Do they still read The Scarlet Letter in high school? Set in Puritan New England, Nathaniel Hawthorne's 19th century novel of sin and redemption has been required reading for generations of teens, an audience more likely to flirt with the former than worry about the latter. This fall, however, one set of Indianapolis college students is walking in the shoes of famed fallen woman Hester Prynne to explore her story's timeless lessons about personal responsibility and societal hypocrisy, and a few new lessons about musical theater.
The University of Indianapolis' musical adaptation of The Scarlet Letter, opening this Friday, has thrust students and faculty alike into the exciting, maddening universe of a musical work in progress. How do you turn 19th century prose into 21st century song? How do you portray Puritans without making them look like Thanksgiving Pilgrims? Of the UIndy cast and crew, no one has endured more re-writes or song shuffles than music professor Pete Schmutte, who first scored the musical Shame 25 years ago.
Back in the eighties, Pete Schmutte and then business partner David Blomquist wrote the musical to take a break from writing jingles and other commercial compositions for clients who didn't seem to know what they wanted or how to articulate it.
"They'd say, 'It's breakfast and I'm hungry,'" jokes Schmutte, who now coordinates UIndy's music technology and recording program. "'I want eggs, but I won't tell you which kind I want.'" Schmutte and his partner's job was to write music and words over and over again until they guessed right – scrambled, fried, or poached.
To get away from the guessing game, the writing team worked on Shame. Blomquist wrote the script and Schmutte and another composer wrote the music. Inspired by the Broadway production of Dreamgirls and rock musicals trendy at the time, they gave the 17th century tale a strong backbeat. Shame won a Beef 'n' Boards run and the cursory interest of an off-Broadway producer, but looking back, says Schmutte, the music didn't fit the story.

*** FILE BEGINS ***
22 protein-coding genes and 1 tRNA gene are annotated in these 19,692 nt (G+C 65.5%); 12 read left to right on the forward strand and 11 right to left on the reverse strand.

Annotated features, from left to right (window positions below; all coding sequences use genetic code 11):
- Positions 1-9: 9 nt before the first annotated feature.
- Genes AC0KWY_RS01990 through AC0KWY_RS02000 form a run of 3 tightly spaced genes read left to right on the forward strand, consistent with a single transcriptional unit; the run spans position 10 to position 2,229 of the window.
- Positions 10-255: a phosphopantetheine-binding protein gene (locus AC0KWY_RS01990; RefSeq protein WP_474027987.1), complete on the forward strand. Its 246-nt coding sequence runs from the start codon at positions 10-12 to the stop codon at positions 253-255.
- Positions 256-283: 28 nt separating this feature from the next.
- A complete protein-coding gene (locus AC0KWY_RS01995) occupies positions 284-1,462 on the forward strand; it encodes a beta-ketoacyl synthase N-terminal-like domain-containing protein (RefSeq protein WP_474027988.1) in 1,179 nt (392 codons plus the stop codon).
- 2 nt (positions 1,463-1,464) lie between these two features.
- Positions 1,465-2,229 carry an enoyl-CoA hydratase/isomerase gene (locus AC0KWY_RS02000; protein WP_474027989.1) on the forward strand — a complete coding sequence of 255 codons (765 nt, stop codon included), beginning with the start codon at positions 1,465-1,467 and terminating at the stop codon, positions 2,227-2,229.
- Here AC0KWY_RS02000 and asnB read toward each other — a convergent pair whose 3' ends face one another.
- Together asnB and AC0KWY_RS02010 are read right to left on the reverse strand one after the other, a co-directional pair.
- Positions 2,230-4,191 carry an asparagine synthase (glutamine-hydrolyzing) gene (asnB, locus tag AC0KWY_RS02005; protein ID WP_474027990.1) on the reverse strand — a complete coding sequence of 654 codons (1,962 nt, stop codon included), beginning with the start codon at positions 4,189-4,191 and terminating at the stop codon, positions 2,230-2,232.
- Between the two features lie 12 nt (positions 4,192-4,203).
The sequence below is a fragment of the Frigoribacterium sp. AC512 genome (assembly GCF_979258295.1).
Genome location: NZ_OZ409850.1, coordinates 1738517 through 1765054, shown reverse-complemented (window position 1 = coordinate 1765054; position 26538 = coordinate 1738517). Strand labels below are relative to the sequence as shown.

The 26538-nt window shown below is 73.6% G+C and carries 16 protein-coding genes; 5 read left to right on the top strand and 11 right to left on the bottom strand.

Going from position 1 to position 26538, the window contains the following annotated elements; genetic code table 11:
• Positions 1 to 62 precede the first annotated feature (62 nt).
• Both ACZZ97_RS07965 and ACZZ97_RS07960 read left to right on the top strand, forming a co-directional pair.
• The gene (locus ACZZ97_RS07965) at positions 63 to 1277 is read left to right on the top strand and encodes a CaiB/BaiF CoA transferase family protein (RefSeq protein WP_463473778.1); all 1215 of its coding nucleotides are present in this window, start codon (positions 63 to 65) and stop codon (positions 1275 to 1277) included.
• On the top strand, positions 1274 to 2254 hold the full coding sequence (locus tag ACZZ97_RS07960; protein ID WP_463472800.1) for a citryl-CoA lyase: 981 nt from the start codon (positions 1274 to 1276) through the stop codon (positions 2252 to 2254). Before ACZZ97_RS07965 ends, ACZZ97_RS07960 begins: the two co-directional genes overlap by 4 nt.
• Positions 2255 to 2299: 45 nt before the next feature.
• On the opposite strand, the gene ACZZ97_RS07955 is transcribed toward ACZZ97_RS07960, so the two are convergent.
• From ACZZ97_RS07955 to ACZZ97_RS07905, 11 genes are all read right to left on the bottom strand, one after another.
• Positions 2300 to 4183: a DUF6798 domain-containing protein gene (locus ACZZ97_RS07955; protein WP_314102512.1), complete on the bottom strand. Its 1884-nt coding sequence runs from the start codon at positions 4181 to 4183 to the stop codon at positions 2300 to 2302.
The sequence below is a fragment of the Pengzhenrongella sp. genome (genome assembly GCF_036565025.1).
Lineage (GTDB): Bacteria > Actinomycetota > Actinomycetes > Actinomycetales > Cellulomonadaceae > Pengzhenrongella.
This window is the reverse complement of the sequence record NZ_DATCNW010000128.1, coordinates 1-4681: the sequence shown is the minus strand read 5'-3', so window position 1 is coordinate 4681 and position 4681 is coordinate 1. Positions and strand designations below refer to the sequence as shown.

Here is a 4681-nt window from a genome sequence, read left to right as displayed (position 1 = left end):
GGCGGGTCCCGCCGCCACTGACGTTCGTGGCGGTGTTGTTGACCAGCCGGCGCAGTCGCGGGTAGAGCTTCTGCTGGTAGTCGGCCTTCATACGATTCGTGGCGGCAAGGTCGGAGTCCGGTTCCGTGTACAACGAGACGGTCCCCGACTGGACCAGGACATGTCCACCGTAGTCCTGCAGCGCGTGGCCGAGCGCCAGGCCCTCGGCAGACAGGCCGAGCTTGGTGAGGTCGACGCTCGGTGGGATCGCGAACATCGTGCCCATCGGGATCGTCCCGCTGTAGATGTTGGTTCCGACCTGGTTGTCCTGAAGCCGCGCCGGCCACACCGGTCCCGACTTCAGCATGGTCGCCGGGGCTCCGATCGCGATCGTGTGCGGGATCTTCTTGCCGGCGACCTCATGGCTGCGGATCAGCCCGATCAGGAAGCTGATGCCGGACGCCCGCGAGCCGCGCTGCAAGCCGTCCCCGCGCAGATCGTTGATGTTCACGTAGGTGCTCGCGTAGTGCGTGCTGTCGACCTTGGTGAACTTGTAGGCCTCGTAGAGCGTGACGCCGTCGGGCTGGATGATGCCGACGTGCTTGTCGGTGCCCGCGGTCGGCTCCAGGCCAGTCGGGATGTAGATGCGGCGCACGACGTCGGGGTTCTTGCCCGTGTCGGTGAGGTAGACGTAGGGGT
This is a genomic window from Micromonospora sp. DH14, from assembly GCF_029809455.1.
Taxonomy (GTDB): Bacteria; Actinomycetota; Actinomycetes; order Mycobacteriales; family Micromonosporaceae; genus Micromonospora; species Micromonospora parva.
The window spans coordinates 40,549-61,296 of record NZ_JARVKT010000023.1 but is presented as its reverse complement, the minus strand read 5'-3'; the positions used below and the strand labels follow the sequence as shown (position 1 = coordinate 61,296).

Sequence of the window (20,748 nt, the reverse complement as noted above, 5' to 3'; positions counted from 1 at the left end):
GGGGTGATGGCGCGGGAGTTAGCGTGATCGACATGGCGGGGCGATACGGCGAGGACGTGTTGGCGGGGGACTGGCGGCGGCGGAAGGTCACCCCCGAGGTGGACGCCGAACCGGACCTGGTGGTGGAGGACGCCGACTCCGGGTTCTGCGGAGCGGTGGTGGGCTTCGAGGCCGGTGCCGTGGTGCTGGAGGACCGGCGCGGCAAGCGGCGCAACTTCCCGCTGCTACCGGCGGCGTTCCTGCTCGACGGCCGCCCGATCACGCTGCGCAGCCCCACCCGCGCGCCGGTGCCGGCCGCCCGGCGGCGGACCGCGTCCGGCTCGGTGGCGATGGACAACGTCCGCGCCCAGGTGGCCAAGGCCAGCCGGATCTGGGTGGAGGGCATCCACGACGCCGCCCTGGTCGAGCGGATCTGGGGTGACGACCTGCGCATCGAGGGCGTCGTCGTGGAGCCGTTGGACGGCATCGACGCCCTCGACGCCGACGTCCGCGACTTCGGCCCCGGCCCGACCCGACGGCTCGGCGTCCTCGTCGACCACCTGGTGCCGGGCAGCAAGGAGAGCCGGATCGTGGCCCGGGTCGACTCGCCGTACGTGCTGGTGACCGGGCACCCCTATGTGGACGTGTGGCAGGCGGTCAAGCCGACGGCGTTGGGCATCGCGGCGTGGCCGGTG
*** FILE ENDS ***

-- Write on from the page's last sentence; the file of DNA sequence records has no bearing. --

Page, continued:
"We were being imitative of what we thought was hip," says Schmutte, realizing that all those years ago, they were still trying to please some mysterious idea of what other people wanted. Decades later, Schmutte is comfortable writing songs that simply makes sense. They are there, he says, to heighten the play's sense of character and emotion, and above all, to be "singable."
Last school year, as UIndy's music and theater departments considered musicals to stage this season, Schmutte offered up Shame for revision. Theater department director Brad Wright signed on to expand the script over the summer, while Schmutte reworked the music. For a more cohesive score, Schmutte cut any songs he hadn't written and added three new songs. The goal was not a big musical production, but rather a two-act play with music. Still, their summer project spilled over into fall rehearsals as students grappled with a continually changing script.
"I cannot hand the cast any more pieces of paper with lines through them," said Wright in an interview two weeks before opening night. While the constant revisions have been challenging for all involved, he believes they have helped students stretch their acting muscles.
UIndy's mission, says Wright, is to prepare theater students for a range of professional experiences with a diversity of student performances, from Beckett to Shepherd, from Hamlet to Pippin. Original works, however, have not been the focus. Wright likes that Shame is preparing students for the real world, where new play readings can get an actor's foot in the theater door. And although Wright ordinarily demands that students stick strictly to dialogue as written, he believes Shame's frequent revisions have increased their flexibility and understanding of the writing process.